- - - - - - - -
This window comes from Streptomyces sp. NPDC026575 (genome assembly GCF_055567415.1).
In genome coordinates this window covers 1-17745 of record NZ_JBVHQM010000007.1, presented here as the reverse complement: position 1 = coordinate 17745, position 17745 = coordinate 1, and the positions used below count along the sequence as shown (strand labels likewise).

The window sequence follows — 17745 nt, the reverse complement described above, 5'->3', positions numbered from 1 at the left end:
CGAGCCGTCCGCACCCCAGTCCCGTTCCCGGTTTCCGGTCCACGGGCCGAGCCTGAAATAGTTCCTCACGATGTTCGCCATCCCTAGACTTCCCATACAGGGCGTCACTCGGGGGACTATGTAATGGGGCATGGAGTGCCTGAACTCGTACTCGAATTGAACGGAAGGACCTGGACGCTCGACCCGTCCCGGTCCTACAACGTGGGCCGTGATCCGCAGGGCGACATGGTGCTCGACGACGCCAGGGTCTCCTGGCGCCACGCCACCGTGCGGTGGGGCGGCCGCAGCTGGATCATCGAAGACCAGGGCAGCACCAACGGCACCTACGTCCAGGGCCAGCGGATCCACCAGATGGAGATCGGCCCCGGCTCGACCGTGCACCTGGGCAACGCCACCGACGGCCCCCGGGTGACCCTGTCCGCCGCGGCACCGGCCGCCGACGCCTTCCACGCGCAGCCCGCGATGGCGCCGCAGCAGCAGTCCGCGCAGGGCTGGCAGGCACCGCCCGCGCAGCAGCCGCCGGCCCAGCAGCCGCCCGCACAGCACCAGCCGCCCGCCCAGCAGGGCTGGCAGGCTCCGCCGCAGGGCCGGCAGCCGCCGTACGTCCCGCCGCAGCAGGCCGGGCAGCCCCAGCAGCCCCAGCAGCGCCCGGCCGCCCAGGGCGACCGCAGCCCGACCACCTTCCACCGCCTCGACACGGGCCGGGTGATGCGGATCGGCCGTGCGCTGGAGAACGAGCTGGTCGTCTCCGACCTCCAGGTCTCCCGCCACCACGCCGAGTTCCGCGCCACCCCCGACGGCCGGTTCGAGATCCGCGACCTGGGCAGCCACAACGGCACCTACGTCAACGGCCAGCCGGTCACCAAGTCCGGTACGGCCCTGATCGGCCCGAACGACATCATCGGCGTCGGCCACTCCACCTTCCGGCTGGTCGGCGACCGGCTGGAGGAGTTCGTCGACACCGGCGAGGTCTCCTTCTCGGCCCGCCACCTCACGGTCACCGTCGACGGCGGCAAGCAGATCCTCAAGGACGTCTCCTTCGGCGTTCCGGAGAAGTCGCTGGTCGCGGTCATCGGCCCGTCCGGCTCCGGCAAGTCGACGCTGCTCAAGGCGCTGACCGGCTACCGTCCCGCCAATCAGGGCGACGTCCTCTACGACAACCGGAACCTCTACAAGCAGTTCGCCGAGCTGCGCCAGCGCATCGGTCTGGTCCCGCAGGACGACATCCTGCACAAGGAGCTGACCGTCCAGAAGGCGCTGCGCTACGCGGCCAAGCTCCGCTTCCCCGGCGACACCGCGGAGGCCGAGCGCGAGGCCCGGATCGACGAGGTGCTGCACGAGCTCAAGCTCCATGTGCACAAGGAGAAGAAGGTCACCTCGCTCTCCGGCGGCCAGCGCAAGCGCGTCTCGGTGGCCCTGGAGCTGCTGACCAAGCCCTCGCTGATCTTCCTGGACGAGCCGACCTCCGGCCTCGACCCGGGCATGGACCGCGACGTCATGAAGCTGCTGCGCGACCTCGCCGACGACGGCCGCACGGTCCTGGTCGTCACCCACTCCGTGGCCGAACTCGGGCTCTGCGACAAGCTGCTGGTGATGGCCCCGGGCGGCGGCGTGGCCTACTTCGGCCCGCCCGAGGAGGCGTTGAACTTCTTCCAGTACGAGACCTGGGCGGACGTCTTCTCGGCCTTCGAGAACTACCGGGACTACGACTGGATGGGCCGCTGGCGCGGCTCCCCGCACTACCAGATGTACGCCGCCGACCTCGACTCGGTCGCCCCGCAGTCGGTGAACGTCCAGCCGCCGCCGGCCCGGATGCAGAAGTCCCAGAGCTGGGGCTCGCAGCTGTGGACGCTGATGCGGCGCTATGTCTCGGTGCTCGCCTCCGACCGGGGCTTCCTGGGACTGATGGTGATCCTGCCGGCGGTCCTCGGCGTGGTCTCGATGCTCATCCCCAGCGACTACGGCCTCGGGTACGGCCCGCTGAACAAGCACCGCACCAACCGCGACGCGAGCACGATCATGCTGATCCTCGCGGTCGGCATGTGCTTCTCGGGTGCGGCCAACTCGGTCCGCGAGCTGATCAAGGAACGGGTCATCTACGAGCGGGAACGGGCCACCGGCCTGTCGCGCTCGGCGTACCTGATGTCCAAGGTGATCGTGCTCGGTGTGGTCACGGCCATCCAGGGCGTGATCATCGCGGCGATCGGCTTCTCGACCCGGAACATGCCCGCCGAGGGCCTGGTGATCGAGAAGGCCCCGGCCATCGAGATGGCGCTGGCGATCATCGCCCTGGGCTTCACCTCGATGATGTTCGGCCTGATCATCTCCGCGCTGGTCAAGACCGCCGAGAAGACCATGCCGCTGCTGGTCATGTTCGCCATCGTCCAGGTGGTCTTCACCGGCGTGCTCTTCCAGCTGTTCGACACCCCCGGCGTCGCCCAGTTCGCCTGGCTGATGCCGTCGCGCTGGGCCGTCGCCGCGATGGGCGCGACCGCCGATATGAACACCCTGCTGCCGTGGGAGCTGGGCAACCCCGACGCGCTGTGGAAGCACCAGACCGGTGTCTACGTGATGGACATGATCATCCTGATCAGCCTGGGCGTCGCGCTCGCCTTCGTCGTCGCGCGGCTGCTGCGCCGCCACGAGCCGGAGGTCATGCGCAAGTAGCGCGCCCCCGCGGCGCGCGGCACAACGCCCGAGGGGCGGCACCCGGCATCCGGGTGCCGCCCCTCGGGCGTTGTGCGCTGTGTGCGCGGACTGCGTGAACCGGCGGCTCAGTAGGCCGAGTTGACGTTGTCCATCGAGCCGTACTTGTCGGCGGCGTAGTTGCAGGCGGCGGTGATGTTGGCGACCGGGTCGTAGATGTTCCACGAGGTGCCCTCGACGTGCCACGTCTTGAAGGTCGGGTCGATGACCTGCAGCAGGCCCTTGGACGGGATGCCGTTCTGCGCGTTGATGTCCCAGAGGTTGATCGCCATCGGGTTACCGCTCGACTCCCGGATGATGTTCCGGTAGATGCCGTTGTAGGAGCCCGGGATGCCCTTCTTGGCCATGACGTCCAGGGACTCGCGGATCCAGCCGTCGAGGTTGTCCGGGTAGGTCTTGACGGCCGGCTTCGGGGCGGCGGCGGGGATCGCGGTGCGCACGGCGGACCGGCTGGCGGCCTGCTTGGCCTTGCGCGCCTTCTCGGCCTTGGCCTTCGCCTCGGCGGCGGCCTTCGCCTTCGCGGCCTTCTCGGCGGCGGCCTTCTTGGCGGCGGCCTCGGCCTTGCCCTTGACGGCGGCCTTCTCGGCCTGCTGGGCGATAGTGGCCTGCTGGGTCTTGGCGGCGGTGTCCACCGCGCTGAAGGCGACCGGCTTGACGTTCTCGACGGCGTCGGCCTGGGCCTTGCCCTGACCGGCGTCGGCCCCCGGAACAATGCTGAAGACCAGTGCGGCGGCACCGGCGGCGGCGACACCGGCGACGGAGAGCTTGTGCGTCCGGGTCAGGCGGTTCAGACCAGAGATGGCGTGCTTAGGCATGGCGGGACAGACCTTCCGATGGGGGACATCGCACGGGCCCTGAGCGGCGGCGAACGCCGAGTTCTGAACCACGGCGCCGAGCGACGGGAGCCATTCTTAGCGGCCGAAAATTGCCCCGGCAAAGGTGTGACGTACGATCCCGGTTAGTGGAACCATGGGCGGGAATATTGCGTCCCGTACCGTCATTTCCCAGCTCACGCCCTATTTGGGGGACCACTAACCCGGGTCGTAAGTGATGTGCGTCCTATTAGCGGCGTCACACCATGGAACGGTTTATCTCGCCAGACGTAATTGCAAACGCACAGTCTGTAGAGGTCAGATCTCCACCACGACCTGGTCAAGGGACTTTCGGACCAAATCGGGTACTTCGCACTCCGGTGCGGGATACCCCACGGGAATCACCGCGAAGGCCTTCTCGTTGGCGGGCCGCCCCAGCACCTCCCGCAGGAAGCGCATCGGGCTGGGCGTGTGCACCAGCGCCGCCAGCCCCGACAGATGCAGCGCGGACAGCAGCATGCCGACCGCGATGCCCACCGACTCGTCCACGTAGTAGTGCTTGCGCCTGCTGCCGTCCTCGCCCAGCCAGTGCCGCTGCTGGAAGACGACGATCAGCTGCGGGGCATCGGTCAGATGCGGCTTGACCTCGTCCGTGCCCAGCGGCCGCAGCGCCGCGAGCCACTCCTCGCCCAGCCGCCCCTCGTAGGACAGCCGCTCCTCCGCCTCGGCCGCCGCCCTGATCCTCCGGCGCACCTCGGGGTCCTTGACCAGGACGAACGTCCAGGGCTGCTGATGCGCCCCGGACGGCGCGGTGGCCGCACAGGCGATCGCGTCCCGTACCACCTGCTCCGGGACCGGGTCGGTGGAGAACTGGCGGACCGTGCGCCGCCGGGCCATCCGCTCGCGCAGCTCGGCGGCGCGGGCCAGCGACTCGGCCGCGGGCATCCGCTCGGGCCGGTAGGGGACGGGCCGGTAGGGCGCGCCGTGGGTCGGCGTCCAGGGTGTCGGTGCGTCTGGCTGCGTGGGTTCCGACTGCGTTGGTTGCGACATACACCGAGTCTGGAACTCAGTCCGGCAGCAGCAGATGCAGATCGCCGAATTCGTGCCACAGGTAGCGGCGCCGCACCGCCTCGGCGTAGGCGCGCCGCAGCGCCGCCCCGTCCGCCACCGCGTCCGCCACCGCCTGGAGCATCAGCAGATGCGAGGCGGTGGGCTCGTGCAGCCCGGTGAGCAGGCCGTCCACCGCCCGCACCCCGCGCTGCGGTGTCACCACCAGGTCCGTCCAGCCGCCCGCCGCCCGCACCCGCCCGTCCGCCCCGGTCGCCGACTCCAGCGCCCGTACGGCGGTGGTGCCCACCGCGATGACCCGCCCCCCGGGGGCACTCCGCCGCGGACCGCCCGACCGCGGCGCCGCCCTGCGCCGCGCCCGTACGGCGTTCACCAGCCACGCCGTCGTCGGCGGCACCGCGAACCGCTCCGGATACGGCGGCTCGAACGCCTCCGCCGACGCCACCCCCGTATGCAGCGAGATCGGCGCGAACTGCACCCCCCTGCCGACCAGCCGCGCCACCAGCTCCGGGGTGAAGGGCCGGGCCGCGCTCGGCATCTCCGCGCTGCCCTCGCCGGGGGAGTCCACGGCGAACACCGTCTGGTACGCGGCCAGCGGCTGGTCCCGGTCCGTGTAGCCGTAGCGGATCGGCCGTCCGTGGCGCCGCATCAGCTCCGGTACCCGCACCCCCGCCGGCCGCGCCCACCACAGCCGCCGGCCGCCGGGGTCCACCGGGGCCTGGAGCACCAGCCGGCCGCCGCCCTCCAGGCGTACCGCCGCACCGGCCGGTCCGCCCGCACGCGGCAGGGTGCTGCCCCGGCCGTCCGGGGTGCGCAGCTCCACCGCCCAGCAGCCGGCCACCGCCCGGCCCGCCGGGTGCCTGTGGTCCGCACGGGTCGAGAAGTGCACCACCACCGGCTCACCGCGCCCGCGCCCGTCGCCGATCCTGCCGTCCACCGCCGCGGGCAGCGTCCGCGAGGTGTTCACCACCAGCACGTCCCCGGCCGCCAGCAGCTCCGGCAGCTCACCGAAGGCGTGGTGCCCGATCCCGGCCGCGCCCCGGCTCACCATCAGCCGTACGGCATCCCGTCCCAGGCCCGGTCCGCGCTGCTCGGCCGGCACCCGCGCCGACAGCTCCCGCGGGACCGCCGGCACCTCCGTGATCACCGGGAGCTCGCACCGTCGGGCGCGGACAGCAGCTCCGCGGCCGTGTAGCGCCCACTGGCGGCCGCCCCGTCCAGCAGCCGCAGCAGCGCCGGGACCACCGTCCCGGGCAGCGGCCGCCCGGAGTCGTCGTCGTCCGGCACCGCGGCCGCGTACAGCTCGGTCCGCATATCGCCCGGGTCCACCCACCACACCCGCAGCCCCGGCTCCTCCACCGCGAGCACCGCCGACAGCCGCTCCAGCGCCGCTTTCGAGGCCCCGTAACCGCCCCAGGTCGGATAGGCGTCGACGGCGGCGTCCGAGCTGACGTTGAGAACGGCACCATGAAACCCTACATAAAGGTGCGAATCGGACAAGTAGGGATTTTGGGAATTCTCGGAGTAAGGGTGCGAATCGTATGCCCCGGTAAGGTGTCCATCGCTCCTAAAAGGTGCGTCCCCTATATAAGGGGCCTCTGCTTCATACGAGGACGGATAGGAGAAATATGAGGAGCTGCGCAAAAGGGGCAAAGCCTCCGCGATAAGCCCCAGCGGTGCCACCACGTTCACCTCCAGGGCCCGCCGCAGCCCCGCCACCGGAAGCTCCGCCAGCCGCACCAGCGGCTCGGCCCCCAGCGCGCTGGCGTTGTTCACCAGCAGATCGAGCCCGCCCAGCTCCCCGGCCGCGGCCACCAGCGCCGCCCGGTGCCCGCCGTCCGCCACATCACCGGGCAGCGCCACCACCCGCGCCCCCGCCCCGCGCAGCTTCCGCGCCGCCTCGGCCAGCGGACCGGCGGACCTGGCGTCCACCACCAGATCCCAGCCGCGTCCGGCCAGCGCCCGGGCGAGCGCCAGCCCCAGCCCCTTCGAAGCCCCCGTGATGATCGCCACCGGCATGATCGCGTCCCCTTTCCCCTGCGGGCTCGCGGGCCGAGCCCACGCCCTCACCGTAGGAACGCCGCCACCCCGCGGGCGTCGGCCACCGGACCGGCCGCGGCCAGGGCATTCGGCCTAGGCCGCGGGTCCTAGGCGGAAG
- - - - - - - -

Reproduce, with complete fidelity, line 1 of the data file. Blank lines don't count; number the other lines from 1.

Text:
This window comes from Streptomyces sp. NPDC026575 (genome assembly GCF_055567415.1).